Book Review: The Artificial Inventor - A Challenge for the Patent System

Image: Thomson Reuters
In ‘The Artificial Inventor’ (Thomson Reuters), Luz Sánchez García (University
of Murcia) characterises humanity as standing at the cusp of an ‘Artificial Invention Age’
in which Artificial Intelligence (AI) is no longer used as a tool but rather a creative partner or independent innovator. The challenges presented by this state of affairs, including whether ‘artificial agents’ can be considered inventors, patent their inventions, and enjoy the benefit of patent ownership – and how their inventions would be evaluated against established human rules in the first place, are considered in this book.

Suggesting the adoption of proactive legal solutions in order to “get ahead of the immediate future” (p.25), Sánchez García emphasises the importance of centering human rights. This approach would be intended to safeguard the interests of humanity at large as well as the societal interest in innovation, serving the purposes of patent law. 

The first of the book’s four chapters addresses the concept of AI, seeking to define and review the discipline. Kat readers active in this field and those who have been following criticism of the European Commission’s proposed AI Act will be well aware of the drawbacks of such exercises (see previous Kat coverage), but the author presents a useful overview of the potential benefits and pitfalls of innovation in this area, economically and in terms of global competition. The way in which the book suggests legal changes which could involve quite a fundamental reorientation of attitudes towards innovation and incentives is supported by a sweeping overview of millennia of human-machine history leading up to our present moment, in what is characterised as a ‘third wave’ of AI: “a new golden stage of boom and growth for AI” (p.37, n.50). This overview includes consideration of various different ways of categorising AI: the cognitive model approach, the Turing Test approach, the approach to the Laws of Thought, and the rational agent approach, before moving to a “comparative panorama of the robotics sector” (p.49). Sánchez García accordingly engages with the issues on a global level, as befits her description of the fundamental challenges presented – though does ultimately in this chapter pay the most attention to developments at European level, given that this is the region in which the most concerted efforts to date have taken place to legislate specifically for AI and to implement supporting initiatives.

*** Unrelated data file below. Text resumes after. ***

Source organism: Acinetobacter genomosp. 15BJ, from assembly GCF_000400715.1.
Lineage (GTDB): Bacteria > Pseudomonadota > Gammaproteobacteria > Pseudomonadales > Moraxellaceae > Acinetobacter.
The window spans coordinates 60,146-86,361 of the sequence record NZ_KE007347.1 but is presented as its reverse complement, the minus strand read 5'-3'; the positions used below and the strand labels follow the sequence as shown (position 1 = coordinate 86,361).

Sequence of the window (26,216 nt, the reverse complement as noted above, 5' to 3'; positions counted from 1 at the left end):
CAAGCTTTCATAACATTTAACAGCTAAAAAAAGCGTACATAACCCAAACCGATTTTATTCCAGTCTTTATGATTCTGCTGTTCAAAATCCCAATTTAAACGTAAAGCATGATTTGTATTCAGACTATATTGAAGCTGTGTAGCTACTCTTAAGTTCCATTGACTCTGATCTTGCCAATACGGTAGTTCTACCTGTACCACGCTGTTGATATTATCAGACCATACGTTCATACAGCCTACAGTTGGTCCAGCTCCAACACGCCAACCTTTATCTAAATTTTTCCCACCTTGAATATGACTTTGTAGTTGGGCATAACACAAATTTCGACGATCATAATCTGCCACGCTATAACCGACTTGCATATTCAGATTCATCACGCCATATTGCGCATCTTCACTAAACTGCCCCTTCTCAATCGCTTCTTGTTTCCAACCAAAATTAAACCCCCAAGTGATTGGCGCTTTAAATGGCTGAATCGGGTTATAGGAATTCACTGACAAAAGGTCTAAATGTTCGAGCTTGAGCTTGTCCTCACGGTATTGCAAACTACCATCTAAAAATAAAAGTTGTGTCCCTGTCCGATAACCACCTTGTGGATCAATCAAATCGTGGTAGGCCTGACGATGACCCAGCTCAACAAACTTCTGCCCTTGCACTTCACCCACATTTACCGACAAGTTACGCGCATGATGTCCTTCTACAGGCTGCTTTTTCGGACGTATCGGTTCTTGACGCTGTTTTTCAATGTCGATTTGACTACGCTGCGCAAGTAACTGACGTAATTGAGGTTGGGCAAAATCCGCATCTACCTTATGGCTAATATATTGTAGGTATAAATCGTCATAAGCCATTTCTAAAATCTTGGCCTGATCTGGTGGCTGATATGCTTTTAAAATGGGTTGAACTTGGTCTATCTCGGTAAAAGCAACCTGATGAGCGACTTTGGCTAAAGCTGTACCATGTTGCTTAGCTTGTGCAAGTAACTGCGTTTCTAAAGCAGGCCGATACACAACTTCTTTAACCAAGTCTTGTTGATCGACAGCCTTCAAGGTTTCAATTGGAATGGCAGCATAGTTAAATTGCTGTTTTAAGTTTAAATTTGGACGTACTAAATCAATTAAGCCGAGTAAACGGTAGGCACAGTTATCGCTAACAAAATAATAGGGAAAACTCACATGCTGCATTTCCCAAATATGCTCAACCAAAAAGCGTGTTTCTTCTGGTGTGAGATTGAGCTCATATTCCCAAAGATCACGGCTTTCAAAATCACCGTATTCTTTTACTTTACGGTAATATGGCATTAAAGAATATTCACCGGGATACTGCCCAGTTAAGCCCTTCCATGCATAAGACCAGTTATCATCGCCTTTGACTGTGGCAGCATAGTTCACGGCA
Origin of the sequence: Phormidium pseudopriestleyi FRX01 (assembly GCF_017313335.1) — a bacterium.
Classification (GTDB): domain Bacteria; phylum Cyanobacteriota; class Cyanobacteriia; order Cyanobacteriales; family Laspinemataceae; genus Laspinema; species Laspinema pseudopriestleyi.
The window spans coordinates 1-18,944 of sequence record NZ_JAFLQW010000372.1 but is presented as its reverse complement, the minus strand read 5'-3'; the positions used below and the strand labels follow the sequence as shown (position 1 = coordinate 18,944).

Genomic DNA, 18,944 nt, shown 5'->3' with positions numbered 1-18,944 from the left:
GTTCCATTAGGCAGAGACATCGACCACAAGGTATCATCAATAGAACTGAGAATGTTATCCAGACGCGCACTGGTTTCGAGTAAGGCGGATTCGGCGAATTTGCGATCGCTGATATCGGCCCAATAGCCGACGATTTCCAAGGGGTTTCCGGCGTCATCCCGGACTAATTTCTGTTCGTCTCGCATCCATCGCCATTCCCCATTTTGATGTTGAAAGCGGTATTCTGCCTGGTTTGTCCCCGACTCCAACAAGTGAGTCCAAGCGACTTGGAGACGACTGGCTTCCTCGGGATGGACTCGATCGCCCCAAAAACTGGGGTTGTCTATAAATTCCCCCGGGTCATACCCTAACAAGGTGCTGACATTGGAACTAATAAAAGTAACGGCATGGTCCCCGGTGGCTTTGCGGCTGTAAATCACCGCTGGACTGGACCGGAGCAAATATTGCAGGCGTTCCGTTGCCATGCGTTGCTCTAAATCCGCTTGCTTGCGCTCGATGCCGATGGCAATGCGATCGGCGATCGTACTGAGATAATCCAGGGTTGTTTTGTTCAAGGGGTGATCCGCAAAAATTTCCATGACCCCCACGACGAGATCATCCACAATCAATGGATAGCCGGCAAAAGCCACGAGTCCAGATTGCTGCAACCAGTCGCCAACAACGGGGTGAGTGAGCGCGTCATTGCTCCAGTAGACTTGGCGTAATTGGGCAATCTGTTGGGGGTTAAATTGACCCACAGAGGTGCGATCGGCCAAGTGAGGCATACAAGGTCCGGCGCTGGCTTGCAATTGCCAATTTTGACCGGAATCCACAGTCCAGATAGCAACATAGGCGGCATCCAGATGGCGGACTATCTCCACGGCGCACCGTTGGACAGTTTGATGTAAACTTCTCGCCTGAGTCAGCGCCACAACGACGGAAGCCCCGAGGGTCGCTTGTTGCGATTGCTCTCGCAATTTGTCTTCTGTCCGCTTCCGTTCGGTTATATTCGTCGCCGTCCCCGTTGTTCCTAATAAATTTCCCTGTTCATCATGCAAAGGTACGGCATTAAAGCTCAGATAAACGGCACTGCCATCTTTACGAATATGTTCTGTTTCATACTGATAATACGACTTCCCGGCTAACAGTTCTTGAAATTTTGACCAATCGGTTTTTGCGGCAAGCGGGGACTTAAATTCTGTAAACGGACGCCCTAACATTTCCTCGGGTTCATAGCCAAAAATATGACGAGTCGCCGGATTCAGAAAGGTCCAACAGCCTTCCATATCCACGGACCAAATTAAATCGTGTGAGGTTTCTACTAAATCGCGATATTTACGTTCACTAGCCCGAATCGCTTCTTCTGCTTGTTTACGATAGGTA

The second chapter moves to the notion of an ‘Artificial Intelligent Agent’, including whether such an agent could possess both intelligence and consciousness. Assuming that consciousness is not at play, how then should AIAs be characterised legally? As with the overviews of various concepts in the previous chapter, Sánchez García moves to consider a range of potential options, from personhood, company status, animals, exceptional subjects of law, or slaves, with a particular focus on Spanish law but incorporating insights from other jurisdictions and historical developments. A more extended consideration of ‘electronic personality’ is followed by an alternative proposed definition, taking into account potential technological developments in the degree of autonomy of AIAs, that of the ‘performance imputation center’: a tailormade solution as an entity lacking legal capacity but capable of being attributed the ability to obtain an invention.